“The Wurundjeri community is very moved by this gesture and appreciates the respect that both Grocon and ARM have shown in developing this exciting concept”, says Megan Goulding, the Wurundjeri Tribal Land Council CEO (CSR Wire).
The government also supports the idea of the Portrait building, “…This commemoration of the life of William Barak is one that the Victorian Government certainly applauds”, says Richard Wynne, Victorian Aboriginal Affairs Minister (ibid.). Architects also give positive evaluation to the ARM’s project, “Congratulations to ARM on an excellent site-specific integration of artwork and architecture.
It is sure to make a strong and lasting contribution to the site and the city” (UAP Marker). It is interesting that not only architects and critics give positive evaluation to the Portrait building; ordinary citizens also support the project. The poll carried out by Heraldsun (Barry) demonstrates that about two thirds of the participants (711 of 1101) like the design of the building, and only 390 participants expressed their dislike towards it.
Thus, it is reasonable to emphasize two changes that are demonstrated by the critical reviews of two abovementioned buildings. Firstly, the society is not afraid of “literal symbolism” any more; nor is it irritated by it. For a long time, absence of any allegory in art, particularly, in architecture, was considered the manifestation of bad manners.
A library building in the form of a book, a portrait on the building – yet several decades ago such approaches to expression of ideas would be evaluated as shallow and tasteless. However, today “manners” are not expected to be an unpretentious instrument used to tell about “matters”.
The second dramatic change is the reduction of the gap between education and entertainment. The National Museum was criticized by many critics, as museums were expected to provide visitors with important information and hardly be the place for fun. Today, the “educative function” of the Portrait building is beyond question for people. “…I suspect a lot of people will read a whole lot of things into this”, says Daniel Grollo, Groco chief executive (Barry).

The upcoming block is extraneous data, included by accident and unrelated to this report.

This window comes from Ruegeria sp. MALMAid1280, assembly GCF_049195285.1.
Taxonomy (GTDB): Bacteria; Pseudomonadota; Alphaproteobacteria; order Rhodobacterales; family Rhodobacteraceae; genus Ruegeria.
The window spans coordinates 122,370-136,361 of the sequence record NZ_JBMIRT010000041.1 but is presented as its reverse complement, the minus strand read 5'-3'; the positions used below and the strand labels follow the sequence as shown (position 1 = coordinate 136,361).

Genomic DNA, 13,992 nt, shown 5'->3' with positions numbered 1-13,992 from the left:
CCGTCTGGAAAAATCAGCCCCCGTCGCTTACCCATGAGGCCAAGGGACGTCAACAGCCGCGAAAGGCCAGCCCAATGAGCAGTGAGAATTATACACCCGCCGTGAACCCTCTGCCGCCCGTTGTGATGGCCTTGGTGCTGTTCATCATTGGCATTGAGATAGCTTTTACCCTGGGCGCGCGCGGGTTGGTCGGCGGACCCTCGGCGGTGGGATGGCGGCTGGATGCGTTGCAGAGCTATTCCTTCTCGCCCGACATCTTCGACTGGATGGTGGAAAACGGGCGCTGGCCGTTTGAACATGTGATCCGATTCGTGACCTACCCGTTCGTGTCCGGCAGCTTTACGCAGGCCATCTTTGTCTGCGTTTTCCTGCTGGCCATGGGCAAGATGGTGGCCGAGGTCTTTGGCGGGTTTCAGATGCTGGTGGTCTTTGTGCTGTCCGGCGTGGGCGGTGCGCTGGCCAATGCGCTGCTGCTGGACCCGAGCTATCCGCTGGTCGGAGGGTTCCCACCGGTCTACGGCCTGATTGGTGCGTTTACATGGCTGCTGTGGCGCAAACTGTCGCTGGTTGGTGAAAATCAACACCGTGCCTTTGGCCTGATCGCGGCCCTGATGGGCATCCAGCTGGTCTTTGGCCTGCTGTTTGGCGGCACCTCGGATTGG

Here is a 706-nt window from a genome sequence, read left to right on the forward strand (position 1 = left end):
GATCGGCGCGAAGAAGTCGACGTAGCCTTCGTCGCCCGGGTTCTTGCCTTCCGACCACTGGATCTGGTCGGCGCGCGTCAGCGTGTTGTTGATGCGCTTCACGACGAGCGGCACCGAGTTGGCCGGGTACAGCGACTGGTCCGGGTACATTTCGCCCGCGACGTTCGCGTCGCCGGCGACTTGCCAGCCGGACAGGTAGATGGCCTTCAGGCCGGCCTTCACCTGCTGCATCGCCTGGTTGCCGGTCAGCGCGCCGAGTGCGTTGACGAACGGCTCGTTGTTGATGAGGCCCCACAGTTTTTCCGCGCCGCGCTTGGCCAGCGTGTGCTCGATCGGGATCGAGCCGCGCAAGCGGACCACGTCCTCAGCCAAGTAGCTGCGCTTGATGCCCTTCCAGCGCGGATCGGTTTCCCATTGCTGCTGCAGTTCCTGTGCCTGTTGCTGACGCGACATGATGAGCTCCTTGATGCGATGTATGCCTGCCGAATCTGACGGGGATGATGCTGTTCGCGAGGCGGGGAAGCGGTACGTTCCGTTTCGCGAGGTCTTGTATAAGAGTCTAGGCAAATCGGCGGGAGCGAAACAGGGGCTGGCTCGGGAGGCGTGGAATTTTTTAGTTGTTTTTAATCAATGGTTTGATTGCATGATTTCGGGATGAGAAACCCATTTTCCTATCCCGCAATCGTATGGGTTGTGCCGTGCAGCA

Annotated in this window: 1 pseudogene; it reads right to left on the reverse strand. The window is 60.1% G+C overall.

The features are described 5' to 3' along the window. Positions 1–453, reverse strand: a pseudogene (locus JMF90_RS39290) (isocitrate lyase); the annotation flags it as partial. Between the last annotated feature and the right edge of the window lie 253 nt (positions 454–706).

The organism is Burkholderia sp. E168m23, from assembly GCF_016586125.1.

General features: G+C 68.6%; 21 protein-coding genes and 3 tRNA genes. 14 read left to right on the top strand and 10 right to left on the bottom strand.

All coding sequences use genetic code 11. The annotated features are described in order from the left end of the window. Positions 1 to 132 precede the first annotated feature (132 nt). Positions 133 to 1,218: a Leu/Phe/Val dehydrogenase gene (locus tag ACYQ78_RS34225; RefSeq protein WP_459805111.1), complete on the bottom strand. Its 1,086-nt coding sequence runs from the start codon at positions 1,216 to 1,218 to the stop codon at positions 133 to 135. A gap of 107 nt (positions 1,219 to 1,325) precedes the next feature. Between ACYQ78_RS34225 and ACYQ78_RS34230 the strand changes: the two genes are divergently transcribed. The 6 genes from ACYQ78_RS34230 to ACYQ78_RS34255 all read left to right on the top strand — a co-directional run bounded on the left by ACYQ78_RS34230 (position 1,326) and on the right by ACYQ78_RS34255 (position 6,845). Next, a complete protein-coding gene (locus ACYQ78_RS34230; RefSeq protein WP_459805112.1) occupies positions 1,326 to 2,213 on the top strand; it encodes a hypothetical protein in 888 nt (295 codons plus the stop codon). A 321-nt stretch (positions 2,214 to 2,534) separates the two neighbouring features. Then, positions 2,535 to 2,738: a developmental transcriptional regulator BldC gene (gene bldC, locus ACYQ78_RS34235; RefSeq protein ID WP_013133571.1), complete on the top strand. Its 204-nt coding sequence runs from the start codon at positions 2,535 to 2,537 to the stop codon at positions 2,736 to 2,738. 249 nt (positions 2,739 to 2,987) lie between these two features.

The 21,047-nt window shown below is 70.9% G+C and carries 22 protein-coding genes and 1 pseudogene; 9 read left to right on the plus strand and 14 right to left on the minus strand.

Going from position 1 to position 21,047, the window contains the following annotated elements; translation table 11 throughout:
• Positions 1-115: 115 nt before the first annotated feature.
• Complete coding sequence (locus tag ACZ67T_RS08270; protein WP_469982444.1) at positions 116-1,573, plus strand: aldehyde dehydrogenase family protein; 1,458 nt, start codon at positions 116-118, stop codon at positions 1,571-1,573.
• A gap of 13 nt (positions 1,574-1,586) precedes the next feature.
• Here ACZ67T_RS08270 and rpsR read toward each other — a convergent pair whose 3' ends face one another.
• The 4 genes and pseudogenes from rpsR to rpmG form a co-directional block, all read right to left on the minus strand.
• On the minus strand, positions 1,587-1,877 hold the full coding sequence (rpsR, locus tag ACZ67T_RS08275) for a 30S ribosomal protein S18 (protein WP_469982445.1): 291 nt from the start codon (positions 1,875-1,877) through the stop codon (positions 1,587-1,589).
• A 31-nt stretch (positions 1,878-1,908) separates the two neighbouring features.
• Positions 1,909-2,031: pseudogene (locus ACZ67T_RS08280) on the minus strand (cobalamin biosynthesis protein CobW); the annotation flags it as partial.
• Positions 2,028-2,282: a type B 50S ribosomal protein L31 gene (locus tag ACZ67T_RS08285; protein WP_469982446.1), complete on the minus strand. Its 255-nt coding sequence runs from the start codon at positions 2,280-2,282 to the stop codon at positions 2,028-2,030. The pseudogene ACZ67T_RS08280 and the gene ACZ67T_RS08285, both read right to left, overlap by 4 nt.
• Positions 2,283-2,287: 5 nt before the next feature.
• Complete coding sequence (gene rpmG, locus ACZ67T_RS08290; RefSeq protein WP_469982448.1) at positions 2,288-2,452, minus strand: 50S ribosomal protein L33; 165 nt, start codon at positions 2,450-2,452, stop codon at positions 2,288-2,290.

The review of four projects developed by ARM gives us opportunity to notice eloquent manifestations of postmodernist trends in ARM’s creative works. The NMA and other designs of ARM are considered to be full of “literal symbolism”, eclecticism and aspiration for breaking the rules of architecture.
The exhibitions of the museum, despite being evaluated by some reviewers as inconsistent and politically subjective, prove to be commercially successful, which means that ARM really succeeded to construct an object that has become a “commercial seller of new packages of knowledge to international customers”. The architects do not tend to create “empty” shallow projects; each of them has its idea, a message to the community.
At the same time, ARM do not “draw a veil” over these ideas like artists of the period of modernism did; the message of ARM’s works is clear to ordinary citizens, which is the manifestation of the postmodernist elimination of the border between “elite” and “popular” art. Observation of the reviews devoted to ARM’s projects has demonstrated that the society is gradually “getting used” to the postmodernist trends in architecture and now welcomes the mentioned approaches in design of buildings.
ARM, 2010. Portrait. ARM. Available through: https://armarchitecture.com.au/projects/ .
Barry, E., 2010. Building with Portrait of Leader to Become Melbourne’s newest landmark. Heraldsun, Sept 15 2010. Web.
Bingham-Hall, P. and Goad, P., 2005. New Directions in Australian Architecture. Singapore: Periplus.
Bull, C. Stead, N. and Ashton, S., 2002. Landscape, Museology, and Alliance. Architecture Australia, 91(2). Available through: Australia/New Zealand Reference Centre.
CSR Wire, 2010. Portrait Building Launched at Carlton Brewery Site. CSR Wire. Available through: https://www.csrwire.com/press_releases/30682-Portrait-Building-Launched-at-Carlton-Brewery-Site .
Drayson, N., 2001. National Museum of Australia. Australian Geographic, 61. Available through: Australia/New Zealand Reference Centre.
Jackson, D. and Johnson, C., 2002. Australian Architecture Now. London: Thames & Hudson.
Lloyd, T., 2002. Museum a Cultural Mishmash. Advertiser, The Jan 27 2003. Available through: Australia/New Zealand Reference Centre database .
Storey, J., 2009. Cultural Theory and Popular Culture: An Introduction. 5th ed. New York, London: Pearson Longman.
UAP Marker, 2010. Portrait Building. UAP Marker 16 Sept 2010. Web.
4 Pictures (Illustrations for the text)
St Kilda Library